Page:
Northern Rock will be sold to Virgin Money for an initial £747m, at an estimated loss of over £400m to the taxpayer. But the government insists it was the best deal on the table.
The bank was taken over by the government in 2008 after it got into financial difficulty and was at risk of going under. Shares of the bank were transferred into temporary public ownership.
Northern Rock was split in two in 2010: Northern Rock plc and Northern Rock (Asset Management), which absorbed all of the bank’s debt. Virgin is buying Northern Rock plc.
Chancellor George Osborne insisted the deal was the best available for the taxpayer and would ensure a “powerful new presence” in high street banking.
Mark Hoban MP, the Financial Secretary to the Treasury, told Channel 4 News that the sale was good news for a business that had been “labouring under uncertainty for the last four years”, adding that the government wanted to normalise the banking system and this “was a start to that.”
However the sale leaves the taxpayer with a loss of between £400m and £650m, as an estimated £1.4bn was injected into the bank when it was nationalised.
The government isn’t designed to run a business. If the markets were better, they would have sold Lloyds and RBS too. Richard Hunter, Hargreaves Lansdown
In addition, the government still owns the “bad” half of Northern Rock, which is now part of the state agency, UK Financial Investments, and encompasses Northern Rock’s old mortgages and unsecured loans. According to the National Audit Office accounts from March this year, the government has put £21.59m into Northern Rock (Asset Management) so far.
Despite the loss to the taxpayer, Richard Hunter, head of equities at Hargreaves Lansdown, told Channel 4 News it seemed a “reasonable price for all concerned”.
It is in the government’s best interests not to own shares in the banks, said Mr Hunter, adding “The government isn’t designed to run a business. If the markets were better, they would have sold Lloyds TSB and RBS too.”
Northern Bank currently employs 2,100 people and has 75 branches. From January, the Northern Rock shop fronts will be replaced by Virgin Money on the high street.
Virgin Money has no high street branches, but offers services such as credit cards, insurances and investment, whereas Northern Rock has concentrated on savings, mortgages and current accounts. Virgin Money plans to merge these services for its customers. “The great thing about this business combination is that the two businesses lock together very well,” said Virgin Money chief executive Jayne-Anne Gadhia.
In taking over the bank, Virgin Money has promised no compulsory redundancies and will make Newcastle its operational HQ. Virgin Money, which was founded in 1995 and has three million customers, bid to buy the bank in 2007 following its collapse.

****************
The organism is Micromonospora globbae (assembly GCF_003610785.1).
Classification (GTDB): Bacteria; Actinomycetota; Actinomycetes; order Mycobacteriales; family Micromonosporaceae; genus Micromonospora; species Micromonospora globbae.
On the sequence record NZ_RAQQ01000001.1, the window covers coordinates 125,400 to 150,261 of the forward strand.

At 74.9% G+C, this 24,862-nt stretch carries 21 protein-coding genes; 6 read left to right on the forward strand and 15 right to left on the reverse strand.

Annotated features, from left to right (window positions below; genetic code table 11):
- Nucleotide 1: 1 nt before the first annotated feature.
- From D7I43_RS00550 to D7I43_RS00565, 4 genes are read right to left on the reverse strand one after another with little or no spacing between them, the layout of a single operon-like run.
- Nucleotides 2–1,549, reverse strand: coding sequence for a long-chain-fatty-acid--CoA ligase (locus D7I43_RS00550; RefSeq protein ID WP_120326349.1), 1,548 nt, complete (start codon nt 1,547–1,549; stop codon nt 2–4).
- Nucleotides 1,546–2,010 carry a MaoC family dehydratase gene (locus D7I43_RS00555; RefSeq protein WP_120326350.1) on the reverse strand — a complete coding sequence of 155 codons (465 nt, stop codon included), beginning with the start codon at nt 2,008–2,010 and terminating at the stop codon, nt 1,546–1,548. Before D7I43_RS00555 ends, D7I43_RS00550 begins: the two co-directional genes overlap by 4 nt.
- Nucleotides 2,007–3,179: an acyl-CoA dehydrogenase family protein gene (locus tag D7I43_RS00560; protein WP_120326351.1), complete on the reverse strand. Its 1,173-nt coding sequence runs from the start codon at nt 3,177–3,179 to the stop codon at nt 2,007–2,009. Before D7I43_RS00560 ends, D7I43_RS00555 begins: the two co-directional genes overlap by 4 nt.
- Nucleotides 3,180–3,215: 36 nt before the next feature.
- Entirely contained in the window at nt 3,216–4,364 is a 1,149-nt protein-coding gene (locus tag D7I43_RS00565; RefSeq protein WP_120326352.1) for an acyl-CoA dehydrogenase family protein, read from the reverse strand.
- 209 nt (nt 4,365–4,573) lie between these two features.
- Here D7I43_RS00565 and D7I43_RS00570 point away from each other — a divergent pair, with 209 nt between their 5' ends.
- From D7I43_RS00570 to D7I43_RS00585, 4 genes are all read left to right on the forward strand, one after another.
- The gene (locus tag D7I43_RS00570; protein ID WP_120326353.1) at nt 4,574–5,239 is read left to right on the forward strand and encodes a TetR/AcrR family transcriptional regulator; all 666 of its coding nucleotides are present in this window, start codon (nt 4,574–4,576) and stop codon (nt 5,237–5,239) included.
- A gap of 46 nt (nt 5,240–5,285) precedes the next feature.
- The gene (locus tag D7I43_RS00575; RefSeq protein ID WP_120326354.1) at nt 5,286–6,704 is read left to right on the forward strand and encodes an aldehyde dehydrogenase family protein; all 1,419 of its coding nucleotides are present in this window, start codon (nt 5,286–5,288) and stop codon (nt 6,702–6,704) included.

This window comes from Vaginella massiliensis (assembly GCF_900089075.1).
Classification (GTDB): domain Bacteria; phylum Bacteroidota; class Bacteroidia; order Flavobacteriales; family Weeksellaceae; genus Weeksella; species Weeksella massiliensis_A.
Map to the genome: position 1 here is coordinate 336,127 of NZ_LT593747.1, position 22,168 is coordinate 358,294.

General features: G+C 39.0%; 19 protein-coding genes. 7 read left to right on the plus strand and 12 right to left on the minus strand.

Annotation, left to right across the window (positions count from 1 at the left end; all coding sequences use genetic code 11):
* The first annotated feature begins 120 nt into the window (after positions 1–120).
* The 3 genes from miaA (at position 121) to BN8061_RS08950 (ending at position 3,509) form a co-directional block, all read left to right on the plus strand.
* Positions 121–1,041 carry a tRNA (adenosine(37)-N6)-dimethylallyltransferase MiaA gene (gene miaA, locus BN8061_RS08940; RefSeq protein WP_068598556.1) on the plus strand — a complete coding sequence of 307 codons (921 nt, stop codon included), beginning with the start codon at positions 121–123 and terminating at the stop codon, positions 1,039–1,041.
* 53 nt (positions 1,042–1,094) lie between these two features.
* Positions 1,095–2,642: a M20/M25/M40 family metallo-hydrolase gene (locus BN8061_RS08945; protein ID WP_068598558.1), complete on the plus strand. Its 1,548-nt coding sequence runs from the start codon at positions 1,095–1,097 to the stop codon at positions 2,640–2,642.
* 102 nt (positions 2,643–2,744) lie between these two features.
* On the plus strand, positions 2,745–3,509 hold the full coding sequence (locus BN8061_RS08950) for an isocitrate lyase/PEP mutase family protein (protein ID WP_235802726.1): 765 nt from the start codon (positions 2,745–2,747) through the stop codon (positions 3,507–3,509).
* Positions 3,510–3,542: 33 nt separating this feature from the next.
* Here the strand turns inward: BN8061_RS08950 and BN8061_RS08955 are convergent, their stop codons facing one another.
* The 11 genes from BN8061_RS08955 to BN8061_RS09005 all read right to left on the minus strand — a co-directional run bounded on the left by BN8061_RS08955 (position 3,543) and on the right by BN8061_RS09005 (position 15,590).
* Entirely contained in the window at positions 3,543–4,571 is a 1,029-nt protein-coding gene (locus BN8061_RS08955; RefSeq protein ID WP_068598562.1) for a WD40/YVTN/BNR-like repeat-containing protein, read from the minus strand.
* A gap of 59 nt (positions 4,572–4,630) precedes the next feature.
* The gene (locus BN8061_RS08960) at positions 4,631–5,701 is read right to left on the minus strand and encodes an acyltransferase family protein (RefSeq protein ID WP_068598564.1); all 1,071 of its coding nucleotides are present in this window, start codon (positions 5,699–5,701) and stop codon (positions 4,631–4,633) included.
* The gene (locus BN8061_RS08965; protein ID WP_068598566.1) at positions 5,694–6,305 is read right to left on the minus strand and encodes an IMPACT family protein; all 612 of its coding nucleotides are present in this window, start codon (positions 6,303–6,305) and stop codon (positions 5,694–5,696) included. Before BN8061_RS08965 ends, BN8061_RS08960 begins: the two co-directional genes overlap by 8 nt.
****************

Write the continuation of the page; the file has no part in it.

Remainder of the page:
The acquisition, upon completion on 1 January 2012, will include:
– 75 Northern Rock branches
– One million customers
– £14bn mortgage book
– £16bn retail deposit book
– 2,100 employees.
While unions in the north east welcomed the news to move the banks’ headquarters to Newcastle, Robin Ashby, founder of the Northern Rock Small Shareholders Group told Channel 4 News that the sale marked a lost opportunity for the bank.
The price is more about the chancellor making “a political statement about government getting out of the banking business than a fair deal for all,” he said.
“And even at that price it should be remembered that it’s based on having expropriated our shares – something that didn’t happen to RBS or Lloyds.”
Northern Rock, which has a history of financing homes in the north east, will be “swept away and replaced by one which has been used for cola, wedding dresses and a plethora of unsuccessful business activities,” Mr Ashby added. “It’s a sad day for all of us in the north east of England.”
A statement from the Treasury said the sale was part of the government’s wider strategy for the banking sector, with safer ring-fenced banks and more competition for customers. Metro Bank became the first new high street bank for 10 years, when it launched in July 2010.
More choice should improve competition for customers. But in the current climate, Virgin Money might find it difficult initially, said Mr Hunter.
“What Virgin won’t have, is the size and stature of some of the other banks, and not so much exposure to corporate business and companies outside of the UK,” he said. “But their general ‘feelgood’ factor is probably among the highest for comparable brands, which could work in their favour.”
Chancellor George Osborne said that the sale to Virgin money is “an important first step in getting the British taxpayer out of the business of owning banks”.
He added: “It represents value for money, will increase choice on the high street for customers and safeguards jobs in the north east.”